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My Lords, I will say very little, other than to echo what the noble Lord, Lord Shipley, has said. The noble Earl raised this issue in some detail in Committee, but we have not had the answers that he asked for. He is not satisfied that Clause 14 is necessary or designed to do what it wants to do. He has great experience in this area and we need to listen carefully to the concerns that he has raised. We very much support the fact that the noble Earl has brought this back to the House’s attention and look forward to the Minister’s response.

Earl of Courtown Portrait The Earl of Courtown (Con)
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My Lords, I thank the noble Earl, Lord Lytton, for this short debate, which has been fascinating. He has quite rightly gone into some detail on this issue, and I hope I will be able to explain part of the thinking behind our inclusion of Clause 14 in the Bill. However, as the noble Lord, Lord Shipley, suggested, once I have read Hansard I will ensure that, if we do not feel we have not gone far enough in explaining our thinking, we will write to the noble Earl, making that available to all noble Lords and placing a copy in the Library.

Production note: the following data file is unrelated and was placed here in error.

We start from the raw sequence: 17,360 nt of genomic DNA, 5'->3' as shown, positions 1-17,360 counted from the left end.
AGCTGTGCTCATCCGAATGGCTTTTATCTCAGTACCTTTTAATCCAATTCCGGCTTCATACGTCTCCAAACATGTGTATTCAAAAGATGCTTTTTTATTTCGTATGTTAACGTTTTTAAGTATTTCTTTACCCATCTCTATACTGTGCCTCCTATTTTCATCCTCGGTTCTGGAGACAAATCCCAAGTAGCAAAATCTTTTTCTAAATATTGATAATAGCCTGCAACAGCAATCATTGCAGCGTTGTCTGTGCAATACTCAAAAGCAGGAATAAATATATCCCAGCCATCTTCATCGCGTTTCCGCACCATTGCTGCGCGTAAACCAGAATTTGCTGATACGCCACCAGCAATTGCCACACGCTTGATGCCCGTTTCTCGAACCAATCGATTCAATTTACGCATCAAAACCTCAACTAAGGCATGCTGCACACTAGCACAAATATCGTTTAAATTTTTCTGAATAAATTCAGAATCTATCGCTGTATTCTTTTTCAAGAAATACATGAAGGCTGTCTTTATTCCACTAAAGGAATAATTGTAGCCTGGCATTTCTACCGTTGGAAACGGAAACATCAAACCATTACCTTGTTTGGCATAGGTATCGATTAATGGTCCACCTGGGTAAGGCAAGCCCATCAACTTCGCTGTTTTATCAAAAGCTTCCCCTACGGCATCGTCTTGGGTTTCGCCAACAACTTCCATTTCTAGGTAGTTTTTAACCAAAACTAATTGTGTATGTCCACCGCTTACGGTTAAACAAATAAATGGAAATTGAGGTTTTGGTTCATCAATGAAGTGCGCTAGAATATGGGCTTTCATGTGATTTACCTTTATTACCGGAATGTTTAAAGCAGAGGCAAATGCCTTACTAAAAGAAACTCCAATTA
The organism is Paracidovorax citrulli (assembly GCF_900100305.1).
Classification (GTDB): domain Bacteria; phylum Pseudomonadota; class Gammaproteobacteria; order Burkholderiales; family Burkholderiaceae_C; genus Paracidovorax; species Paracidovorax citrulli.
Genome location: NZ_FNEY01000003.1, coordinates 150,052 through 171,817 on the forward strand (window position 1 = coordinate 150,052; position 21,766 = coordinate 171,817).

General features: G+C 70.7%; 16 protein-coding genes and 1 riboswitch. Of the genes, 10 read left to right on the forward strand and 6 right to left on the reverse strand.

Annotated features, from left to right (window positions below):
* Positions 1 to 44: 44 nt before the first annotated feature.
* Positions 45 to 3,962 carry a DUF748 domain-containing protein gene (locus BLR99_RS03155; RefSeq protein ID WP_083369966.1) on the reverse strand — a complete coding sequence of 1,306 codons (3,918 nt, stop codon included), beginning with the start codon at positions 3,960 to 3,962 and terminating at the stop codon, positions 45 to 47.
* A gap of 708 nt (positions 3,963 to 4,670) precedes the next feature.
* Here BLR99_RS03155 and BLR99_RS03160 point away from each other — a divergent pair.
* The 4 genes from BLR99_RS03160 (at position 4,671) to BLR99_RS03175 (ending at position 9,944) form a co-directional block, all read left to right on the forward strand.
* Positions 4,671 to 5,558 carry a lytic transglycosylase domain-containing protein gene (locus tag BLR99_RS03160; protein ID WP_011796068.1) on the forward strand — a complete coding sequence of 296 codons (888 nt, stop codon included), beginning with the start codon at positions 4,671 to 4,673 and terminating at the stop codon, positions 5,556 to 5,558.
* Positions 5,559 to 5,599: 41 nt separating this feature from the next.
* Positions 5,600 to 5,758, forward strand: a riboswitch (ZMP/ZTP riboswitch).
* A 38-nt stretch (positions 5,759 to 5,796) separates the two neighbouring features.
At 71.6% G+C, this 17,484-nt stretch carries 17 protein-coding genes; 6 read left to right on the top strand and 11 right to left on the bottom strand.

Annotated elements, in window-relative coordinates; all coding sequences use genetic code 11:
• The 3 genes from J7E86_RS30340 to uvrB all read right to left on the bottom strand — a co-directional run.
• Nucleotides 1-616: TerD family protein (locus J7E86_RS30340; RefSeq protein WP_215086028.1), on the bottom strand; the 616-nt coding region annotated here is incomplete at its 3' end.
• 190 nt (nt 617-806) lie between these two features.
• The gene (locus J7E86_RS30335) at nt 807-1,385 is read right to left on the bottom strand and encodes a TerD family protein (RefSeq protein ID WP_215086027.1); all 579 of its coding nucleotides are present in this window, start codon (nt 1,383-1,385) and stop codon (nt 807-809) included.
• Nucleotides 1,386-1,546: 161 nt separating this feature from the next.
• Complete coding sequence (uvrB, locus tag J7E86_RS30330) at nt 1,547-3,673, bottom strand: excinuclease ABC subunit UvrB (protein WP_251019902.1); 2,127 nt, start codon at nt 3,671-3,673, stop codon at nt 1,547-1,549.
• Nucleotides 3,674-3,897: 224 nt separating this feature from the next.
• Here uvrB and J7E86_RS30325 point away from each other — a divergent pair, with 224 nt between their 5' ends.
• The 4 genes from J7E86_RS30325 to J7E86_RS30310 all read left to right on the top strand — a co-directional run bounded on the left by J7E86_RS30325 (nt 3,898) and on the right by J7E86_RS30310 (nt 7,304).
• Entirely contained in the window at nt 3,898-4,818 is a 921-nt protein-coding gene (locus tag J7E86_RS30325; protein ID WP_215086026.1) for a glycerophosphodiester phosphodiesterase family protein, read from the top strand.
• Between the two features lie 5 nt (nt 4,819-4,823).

Amendment 14 gives us the opportunity to consider the reasons behind Clause 14, and I believe the House will have found this debate useful. Where I trust we have agreement is on the role of revaluations, as they have been the main subject of debate on the Bill. Revaluations allow us to reflect in rateable values changes in economic factors, market conditions or the general level of rents for a property. These are familiar terms for describing a revaluation, not just because we have been using them throughout the Bill but because they appear in judgments when the courts have considered this matter.

Clause 14 will therefore ensure that changes in legislation, guidance and advice from public bodies are considered among the economic factors and market conditions for a property and should be reflected at a general revaluation. The noble Earl is concerned that the clause will go further into matters that should not be left until a revaluation and do not concern the general market for a property. However, our view is that the framework of legislation and guidance within which a property is used is in fact a central part of the economic factors and market conditions for that property.